A. GFP-tagged WT dynamin II and BLAP-tagged KCa2.3 were expressed in HEK293 cells. KCa2.3 was labeled at the plasma membrane with streptavidin-Alexa555 for 10 min at 4°C after which the cells were immediately imaged by live-cell confocal microscopy at 37°C (see Methods). Left Panels show individual images from two separate cells during the time course of the experiment. Right Panels show cropped images from these two cells (labeled 1 and 2) as well as cropped images from 2 additional cells. Arrows denote co-localization of KCa2.3 and WT dynamin II. B. Co-IP of myc-tagged KCa2.3 with GFP-tagged dynamin II. KCa2.3 was immunoprecipitated using an anti-myc Ab (lanes 1, 2, 4, 5) or an anti-V5 Ab as IgG control (lane 3) and subsequently IB using an anti-GFP Ab for dynamin II. WT and K44A dynamin II were detected by IB in lanes 4 and 5, respectively, confirming an association between KCa2.3 and dynamin (Top Panel). Bottom Panel confirms expression of GFP-tagged dynamin in total lysate by IB (5 µg total protein loaded per lane). Data are representative of 3 experiments.

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Results

KCa2.3 is Localized to Caveolae in HEK293 Cells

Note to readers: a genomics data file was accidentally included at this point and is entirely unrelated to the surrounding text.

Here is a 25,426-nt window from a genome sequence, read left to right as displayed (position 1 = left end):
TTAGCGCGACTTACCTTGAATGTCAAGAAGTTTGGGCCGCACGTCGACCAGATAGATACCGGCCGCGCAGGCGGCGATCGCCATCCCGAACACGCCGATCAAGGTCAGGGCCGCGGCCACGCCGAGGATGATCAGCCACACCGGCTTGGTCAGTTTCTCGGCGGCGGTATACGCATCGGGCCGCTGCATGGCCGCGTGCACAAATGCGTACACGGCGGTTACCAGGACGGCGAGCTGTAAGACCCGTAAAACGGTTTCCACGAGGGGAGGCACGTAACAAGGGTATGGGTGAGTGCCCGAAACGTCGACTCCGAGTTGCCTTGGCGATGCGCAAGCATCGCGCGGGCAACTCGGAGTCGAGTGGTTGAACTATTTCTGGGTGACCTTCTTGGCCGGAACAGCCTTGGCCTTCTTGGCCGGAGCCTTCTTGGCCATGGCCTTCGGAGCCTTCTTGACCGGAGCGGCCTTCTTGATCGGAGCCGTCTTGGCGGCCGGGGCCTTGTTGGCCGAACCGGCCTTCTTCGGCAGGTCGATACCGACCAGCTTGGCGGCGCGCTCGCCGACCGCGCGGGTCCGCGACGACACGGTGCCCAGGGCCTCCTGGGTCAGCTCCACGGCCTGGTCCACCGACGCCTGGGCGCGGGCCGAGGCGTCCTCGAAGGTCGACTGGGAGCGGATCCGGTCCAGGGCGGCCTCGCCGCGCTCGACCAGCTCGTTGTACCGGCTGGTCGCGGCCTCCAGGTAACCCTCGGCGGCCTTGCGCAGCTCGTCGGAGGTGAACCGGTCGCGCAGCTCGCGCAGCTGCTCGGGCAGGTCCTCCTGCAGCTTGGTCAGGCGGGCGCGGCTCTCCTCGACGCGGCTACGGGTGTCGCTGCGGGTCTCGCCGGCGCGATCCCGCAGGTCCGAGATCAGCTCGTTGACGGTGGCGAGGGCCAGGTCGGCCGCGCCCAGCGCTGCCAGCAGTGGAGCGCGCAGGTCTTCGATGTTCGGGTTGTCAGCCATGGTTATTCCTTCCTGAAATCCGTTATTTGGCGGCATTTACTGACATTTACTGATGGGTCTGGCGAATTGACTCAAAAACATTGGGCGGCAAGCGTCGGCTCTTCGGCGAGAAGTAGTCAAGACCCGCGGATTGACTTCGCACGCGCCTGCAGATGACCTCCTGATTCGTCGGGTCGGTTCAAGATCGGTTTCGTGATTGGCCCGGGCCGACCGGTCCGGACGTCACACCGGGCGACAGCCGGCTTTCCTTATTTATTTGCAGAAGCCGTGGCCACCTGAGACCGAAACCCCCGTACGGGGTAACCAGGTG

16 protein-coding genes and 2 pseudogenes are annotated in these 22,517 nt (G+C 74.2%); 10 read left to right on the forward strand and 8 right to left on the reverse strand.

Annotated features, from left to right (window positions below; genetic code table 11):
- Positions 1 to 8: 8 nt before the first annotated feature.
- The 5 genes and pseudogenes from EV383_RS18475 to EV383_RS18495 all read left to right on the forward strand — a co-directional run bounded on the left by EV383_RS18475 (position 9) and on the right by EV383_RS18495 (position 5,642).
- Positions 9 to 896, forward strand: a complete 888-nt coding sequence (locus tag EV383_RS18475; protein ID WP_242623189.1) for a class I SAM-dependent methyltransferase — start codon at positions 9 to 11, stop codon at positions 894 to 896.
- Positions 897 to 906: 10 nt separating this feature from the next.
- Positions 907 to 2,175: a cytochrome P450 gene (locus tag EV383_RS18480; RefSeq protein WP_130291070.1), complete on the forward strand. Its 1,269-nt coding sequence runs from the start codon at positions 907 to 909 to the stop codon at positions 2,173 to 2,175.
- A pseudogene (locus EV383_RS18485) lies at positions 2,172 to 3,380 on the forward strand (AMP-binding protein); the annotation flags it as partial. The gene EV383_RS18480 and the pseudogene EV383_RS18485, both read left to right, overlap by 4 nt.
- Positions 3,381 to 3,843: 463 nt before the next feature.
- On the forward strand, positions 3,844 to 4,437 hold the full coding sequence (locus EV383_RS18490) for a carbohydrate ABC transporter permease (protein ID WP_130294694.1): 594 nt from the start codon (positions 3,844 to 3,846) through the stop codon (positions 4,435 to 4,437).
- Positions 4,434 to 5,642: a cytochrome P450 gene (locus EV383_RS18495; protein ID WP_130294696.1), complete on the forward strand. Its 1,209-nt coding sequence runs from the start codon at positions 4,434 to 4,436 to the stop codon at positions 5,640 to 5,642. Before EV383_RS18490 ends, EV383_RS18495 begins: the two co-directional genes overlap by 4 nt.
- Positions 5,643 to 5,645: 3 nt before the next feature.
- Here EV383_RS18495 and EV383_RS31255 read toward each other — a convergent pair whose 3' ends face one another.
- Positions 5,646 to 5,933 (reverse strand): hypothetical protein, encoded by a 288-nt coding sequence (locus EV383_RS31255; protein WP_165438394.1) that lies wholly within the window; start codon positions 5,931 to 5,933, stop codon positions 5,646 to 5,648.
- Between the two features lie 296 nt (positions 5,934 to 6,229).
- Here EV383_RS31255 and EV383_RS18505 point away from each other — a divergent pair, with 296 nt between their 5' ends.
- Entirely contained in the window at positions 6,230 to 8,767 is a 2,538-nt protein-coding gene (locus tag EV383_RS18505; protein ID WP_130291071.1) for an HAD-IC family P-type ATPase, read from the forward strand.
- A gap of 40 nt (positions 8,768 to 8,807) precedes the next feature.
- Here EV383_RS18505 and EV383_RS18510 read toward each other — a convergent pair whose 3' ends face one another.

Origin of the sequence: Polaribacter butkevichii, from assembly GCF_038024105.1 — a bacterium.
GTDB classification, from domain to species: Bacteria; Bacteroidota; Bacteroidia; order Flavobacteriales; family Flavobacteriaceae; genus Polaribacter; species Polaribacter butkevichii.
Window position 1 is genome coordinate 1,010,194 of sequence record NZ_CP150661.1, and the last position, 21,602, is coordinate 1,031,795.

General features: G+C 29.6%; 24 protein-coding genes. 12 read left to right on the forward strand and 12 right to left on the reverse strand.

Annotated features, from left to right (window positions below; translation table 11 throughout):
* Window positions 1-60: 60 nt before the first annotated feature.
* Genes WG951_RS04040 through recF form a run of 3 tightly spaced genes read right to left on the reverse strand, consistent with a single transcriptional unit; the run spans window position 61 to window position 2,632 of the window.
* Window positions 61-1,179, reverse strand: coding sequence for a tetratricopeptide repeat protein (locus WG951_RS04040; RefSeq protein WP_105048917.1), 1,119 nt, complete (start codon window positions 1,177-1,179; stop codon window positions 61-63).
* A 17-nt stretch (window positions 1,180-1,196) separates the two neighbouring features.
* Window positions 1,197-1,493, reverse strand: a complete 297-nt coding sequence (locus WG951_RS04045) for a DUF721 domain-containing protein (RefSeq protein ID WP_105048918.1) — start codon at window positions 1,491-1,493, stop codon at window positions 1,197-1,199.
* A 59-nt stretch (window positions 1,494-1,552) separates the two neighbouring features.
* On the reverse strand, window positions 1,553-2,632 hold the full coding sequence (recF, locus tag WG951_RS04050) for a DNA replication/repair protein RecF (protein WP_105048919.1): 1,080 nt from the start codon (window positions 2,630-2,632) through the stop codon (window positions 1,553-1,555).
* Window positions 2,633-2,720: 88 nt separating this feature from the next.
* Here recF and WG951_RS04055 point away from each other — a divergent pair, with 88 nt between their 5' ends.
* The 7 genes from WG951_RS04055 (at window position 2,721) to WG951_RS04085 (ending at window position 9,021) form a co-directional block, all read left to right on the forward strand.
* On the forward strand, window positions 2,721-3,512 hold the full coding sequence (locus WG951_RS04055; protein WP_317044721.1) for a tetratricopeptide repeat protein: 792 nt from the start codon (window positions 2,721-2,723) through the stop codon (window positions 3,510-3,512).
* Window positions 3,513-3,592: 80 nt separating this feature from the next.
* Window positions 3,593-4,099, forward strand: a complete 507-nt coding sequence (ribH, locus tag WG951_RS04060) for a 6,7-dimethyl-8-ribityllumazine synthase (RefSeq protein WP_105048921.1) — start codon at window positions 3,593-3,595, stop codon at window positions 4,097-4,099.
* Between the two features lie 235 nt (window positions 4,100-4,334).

Absi et al. [22] previously demonstrated that KCa2.3 is localized to a caveolin-rich, plasma membrane subdomain in endothelial cells and further demonstrated that KCa2.3 and caveolin could be co-IP. Thus, prior to evaluating downstream endocytic events we confirmed that KCa2.3 is localized to caveolae using the HEK293 model system. Initially, we addressed this by labeling BLAP-KCa2.3 at the plasma membrane using streptavidin-555 and used the cholera toxin B-subunit (CTX-B) labeled with Alexa488 as a marker for caveolae [25], [26]. As shown in Fig. 1A, KCa2.3 co-localized with CTX-B, confirming KCa2.3 is localized to caveolae in the plasma membrane. Further, after 30 min at 37°C, KCa2.3 and CTX-B were co-localized in endosomes (Fig. 1A), indicative of caveolae-dependent endocytosis of the channel. We also analyzed the endocytic compartment in to which KCa2.3 was initially retrieved by labeling KCa2.3 at the plasma membrane with streptavidin-Quantum Dots and allowing the channels to endocytose for 20 min at 37°C after which the cells were subject to TEM. As shown in Fig. 1B, KCa2.3 is observed in vesicles with a characteristic shape associated with endocytosed caveolae as opposed to the endosomes associated with clathrin-mediated endocytosis [27], [28]. Finally, we co-expressed KCa2.3 and GFP-tagged caveolin-1 and confirmed an association by co-IP as shown in Fig. 1C. Taken together, these results confirm that KCa2.3 is localized to a caveolin-rich subdomain of the plasma membrane.